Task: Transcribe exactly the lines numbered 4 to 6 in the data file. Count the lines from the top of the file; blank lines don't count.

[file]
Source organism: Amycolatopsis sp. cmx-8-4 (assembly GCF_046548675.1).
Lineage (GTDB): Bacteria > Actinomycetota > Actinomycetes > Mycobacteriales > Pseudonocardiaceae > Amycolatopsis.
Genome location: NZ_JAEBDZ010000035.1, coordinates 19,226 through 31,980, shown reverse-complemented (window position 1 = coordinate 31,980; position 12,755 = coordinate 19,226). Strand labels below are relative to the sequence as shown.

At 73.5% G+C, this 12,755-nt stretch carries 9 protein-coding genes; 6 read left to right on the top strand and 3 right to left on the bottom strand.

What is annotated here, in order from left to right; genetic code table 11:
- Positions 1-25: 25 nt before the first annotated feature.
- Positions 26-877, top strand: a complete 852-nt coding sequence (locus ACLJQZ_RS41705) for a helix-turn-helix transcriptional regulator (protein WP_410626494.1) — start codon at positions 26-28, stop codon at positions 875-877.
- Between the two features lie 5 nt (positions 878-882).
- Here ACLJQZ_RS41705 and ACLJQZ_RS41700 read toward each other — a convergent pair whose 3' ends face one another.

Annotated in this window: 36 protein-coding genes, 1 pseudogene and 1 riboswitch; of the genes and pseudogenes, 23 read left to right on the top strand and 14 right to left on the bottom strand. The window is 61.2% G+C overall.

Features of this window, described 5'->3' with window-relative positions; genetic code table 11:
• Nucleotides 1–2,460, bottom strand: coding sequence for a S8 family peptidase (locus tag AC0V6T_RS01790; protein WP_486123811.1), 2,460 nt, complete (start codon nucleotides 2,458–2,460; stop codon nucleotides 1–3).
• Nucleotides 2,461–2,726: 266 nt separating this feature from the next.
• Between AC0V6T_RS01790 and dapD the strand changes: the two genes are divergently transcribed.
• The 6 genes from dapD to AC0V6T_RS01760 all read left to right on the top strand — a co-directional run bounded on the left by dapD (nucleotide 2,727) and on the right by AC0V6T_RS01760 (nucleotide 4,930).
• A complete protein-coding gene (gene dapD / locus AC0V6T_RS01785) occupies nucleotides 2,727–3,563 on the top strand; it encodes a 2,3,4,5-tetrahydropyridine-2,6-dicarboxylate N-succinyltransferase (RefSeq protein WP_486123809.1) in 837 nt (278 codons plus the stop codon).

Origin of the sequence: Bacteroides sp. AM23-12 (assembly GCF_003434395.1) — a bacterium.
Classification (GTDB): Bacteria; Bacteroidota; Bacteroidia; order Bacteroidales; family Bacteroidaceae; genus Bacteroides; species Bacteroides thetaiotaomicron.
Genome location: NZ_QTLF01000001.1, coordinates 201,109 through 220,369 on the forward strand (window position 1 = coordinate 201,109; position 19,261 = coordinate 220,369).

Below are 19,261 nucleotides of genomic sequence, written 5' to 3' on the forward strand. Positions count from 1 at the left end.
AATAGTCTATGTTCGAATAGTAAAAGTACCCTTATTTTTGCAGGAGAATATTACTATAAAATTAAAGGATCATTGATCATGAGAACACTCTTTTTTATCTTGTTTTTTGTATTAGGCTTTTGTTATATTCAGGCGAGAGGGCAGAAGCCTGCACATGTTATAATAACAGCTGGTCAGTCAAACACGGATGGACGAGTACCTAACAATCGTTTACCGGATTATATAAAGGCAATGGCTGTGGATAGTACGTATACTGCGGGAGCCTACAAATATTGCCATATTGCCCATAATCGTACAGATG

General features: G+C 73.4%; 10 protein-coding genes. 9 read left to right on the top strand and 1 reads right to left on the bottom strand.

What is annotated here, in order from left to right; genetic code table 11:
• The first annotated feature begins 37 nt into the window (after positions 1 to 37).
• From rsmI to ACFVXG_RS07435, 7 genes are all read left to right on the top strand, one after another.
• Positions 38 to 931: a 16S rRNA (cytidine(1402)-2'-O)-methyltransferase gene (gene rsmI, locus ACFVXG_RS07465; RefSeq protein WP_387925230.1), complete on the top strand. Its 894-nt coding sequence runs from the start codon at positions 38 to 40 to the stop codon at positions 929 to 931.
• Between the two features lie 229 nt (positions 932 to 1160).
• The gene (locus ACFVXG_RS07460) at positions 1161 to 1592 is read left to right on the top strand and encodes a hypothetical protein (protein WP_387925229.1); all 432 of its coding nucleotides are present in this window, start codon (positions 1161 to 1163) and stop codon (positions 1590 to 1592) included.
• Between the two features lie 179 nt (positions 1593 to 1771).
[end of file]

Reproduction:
At 73.5% G+C, this 12,755-nt stretch carries 9 protein-coding genes; 6 read left to right on the top strand and 3 right to left on the bottom strand.

What is annotated here, in order from left to right; genetic code table 11:
- Positions 1-25: 25 nt before the first annotated feature.